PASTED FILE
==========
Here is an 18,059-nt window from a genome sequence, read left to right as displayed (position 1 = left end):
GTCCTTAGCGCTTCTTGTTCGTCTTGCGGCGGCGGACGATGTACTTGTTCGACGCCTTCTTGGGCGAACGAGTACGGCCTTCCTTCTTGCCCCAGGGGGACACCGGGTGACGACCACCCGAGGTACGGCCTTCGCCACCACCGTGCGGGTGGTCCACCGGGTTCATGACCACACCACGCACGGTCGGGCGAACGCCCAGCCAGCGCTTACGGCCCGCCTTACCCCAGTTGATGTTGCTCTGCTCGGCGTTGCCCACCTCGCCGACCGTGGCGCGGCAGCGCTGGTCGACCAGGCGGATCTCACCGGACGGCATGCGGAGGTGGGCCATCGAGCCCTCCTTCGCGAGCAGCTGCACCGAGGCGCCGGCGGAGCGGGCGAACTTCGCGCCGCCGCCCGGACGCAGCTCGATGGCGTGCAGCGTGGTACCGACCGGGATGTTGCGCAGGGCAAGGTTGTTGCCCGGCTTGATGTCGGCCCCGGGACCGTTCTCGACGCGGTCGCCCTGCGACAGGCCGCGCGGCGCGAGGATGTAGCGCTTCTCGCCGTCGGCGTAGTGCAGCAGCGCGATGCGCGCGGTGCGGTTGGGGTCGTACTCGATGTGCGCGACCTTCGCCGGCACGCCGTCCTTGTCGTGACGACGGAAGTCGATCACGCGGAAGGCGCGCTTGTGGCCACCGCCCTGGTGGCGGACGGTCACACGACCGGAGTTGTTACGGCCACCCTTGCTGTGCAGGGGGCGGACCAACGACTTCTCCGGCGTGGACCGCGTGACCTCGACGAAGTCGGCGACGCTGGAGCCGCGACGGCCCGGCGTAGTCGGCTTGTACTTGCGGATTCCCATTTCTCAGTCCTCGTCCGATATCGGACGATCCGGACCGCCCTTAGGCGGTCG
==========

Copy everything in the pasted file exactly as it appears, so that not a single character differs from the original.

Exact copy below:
Here is an 18,059-nt window from a genome sequence, read left to right as displayed (position 1 = left end):
GTCCTTAGCGCTTCTTGTTCGTCTTGCGGCGGCGGACGATGTACTTGTTCGACGCCTTCTTGGGCGAACGAGTACGGCCTTCCTTCTTGCCCCAGGGGGACACCGGGTGACGACCACCCGAGGTACGGCCTTCGCCACCACCGTGCGGGTGGTCCACCGGGTTCATGACCACACCACGCACGGTCGGGCGAACGCCCAGCCAGCGCTTACGGCCCGCCTTACCCCAGTTGATGTTGCTCTGCTCGGCGTTGCCCACCTCGCCGACCGTGGCGCGGCAGCGCTGGTCGACCAGGCGGATCTCACCGGACGGCATGCGGAGGTGGGCCATCGAGCCCTCCTTCGCGAGCAGCTGCACCGAGGCGCCGGCGGAGCGGGCGAACTTCGCGCCGCCGCCCGGACGCAGCTCGATGGCGTGCAGCGTGGTACCGACCGGGATGTTGCGCAGGGCAAGGTTGTTGCCCGGCTTGATGTCGGCCCCGGGACCGTTCTCGACGCGGTCGCCCTGCGACAGGCCGCGCGGCGCGAGGATGTAGCGCTTCTCGCCGTCGGCGTAGTGCAGCAGCGCGATGCGCGCGGTGCGGTTGGGGTCGTACTCGATGTGCGCGACCTTCGCCGGCACGCCGTCCTTGTCGTGACGACGGAAGTCGATCACGCGGAAGGCGCGCTTGTGGCCACCGCCCTGGTGGCGGACGGTCACACGACCGGAGTTGTTACGGCCACCCTTGCTGTGCAGGGGGCGGACCAACGACTTCTCCGGCGTGGACCGCGTGACCTCGACGAAGTCGGCGACGCTGGAGCCGCGACGGCCCGGCGTAGTCGGCTTGTACTTGCGGATTCCCATTTCTCAGTCCTCGTCCGATATCGGACGATCCGGACCGCCCTTAGGCGGTCG